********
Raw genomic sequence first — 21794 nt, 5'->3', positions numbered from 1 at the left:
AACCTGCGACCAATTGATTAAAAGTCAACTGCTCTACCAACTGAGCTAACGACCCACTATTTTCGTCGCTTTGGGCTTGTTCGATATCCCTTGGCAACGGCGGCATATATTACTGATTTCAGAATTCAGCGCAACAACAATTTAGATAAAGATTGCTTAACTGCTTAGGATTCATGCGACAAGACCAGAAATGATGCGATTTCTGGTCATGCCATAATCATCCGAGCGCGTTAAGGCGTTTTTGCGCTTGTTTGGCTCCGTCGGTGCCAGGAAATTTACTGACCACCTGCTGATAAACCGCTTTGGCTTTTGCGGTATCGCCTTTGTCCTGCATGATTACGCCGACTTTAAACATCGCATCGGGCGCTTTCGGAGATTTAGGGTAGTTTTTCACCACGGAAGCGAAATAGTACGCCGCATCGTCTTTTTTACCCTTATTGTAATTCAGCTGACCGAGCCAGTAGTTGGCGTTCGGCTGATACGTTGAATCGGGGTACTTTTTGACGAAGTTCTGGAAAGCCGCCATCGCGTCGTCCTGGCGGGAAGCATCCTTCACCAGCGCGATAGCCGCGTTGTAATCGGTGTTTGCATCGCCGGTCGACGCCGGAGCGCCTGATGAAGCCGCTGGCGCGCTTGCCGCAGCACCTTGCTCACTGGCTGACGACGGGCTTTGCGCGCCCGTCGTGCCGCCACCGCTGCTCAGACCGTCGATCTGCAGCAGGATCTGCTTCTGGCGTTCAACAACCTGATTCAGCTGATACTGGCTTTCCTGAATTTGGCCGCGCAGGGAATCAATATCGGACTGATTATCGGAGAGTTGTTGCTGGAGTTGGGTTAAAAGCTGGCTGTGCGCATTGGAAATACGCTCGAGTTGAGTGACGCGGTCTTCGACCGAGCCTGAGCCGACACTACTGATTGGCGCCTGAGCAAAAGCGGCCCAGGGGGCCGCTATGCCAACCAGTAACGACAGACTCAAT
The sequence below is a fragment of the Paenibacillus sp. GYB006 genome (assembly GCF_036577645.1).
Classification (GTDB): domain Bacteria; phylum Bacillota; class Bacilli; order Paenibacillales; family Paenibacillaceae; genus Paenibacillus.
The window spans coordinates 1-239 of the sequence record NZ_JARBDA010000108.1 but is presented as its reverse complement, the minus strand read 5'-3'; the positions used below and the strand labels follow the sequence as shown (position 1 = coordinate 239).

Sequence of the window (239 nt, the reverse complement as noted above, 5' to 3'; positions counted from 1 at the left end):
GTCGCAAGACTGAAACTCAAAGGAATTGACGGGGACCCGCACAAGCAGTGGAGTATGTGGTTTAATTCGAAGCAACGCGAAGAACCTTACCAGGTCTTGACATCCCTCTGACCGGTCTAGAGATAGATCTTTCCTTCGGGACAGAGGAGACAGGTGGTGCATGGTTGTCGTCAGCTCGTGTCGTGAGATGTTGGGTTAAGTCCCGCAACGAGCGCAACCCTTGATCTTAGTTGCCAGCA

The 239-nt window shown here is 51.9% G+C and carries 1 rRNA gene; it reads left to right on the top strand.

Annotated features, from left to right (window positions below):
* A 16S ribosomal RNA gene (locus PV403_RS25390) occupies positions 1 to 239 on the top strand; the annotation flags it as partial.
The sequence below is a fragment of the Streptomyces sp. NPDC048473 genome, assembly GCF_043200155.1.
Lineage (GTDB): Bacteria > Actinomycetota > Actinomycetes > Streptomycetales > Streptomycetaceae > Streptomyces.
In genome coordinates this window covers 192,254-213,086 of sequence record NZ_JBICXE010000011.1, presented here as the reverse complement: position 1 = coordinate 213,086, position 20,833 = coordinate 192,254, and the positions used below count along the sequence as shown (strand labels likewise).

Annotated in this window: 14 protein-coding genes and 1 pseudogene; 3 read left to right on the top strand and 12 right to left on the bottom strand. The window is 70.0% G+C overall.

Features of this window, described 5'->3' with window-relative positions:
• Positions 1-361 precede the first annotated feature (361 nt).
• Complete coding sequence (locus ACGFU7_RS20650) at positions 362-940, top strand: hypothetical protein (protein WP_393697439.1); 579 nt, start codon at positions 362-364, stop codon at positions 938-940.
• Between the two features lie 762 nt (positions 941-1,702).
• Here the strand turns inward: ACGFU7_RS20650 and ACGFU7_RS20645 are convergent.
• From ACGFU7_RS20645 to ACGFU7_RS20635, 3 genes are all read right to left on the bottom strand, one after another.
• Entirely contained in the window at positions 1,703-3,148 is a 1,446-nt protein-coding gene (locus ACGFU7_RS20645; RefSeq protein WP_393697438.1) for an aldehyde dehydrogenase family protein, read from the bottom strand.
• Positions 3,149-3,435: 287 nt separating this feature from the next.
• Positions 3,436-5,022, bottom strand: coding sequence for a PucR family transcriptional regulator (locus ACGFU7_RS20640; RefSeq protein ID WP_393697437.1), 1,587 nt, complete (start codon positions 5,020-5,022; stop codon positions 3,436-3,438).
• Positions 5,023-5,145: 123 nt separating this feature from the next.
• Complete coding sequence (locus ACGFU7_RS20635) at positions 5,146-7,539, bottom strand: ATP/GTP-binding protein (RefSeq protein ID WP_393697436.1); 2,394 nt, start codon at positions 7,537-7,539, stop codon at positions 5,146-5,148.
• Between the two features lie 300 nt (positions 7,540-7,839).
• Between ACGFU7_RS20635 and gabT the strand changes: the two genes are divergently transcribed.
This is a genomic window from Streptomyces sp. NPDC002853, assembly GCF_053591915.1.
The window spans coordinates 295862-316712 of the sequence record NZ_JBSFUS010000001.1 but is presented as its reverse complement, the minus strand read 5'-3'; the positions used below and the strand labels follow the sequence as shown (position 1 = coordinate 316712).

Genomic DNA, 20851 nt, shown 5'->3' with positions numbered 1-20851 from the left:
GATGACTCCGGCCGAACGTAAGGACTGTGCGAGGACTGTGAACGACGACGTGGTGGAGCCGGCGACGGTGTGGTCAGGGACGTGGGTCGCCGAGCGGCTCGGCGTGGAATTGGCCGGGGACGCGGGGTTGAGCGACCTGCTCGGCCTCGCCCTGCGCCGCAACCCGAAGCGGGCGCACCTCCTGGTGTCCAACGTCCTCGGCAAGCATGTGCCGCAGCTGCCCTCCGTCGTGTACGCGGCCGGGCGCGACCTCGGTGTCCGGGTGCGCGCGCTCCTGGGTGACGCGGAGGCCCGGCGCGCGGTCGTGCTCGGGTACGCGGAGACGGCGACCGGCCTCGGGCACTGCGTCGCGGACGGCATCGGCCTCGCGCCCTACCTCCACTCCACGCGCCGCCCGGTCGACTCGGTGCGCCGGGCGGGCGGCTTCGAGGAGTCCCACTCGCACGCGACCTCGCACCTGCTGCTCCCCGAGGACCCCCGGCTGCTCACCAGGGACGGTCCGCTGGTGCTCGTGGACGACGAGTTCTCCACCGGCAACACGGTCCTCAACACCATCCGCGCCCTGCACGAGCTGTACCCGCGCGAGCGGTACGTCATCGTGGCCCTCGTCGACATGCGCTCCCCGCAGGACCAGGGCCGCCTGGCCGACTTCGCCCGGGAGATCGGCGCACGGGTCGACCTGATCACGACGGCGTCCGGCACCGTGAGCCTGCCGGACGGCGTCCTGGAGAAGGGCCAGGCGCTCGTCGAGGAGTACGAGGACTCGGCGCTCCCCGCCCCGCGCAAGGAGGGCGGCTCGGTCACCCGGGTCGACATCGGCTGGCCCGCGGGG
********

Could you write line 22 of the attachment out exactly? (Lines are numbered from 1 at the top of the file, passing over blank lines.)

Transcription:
• Positions 3,149-3,435: 287 nt separating this feature from the next.